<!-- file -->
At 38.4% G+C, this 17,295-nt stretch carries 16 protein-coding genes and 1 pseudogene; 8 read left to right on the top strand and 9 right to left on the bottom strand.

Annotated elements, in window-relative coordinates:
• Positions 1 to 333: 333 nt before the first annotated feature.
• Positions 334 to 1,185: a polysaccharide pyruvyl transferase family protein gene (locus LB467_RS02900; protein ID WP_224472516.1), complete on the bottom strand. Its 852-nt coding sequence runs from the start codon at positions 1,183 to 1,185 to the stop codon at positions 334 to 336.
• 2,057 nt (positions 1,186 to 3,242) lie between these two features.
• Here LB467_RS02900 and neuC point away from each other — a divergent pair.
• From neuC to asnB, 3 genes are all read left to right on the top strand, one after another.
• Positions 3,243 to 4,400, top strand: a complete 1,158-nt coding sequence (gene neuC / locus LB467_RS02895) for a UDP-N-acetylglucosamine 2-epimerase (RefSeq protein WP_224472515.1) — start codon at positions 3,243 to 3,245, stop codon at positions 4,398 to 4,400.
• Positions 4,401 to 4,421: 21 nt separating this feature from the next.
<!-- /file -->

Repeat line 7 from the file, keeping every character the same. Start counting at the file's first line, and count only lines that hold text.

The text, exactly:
• From neuC to asnB, 3 genes are all read left to right on the top strand, one after another.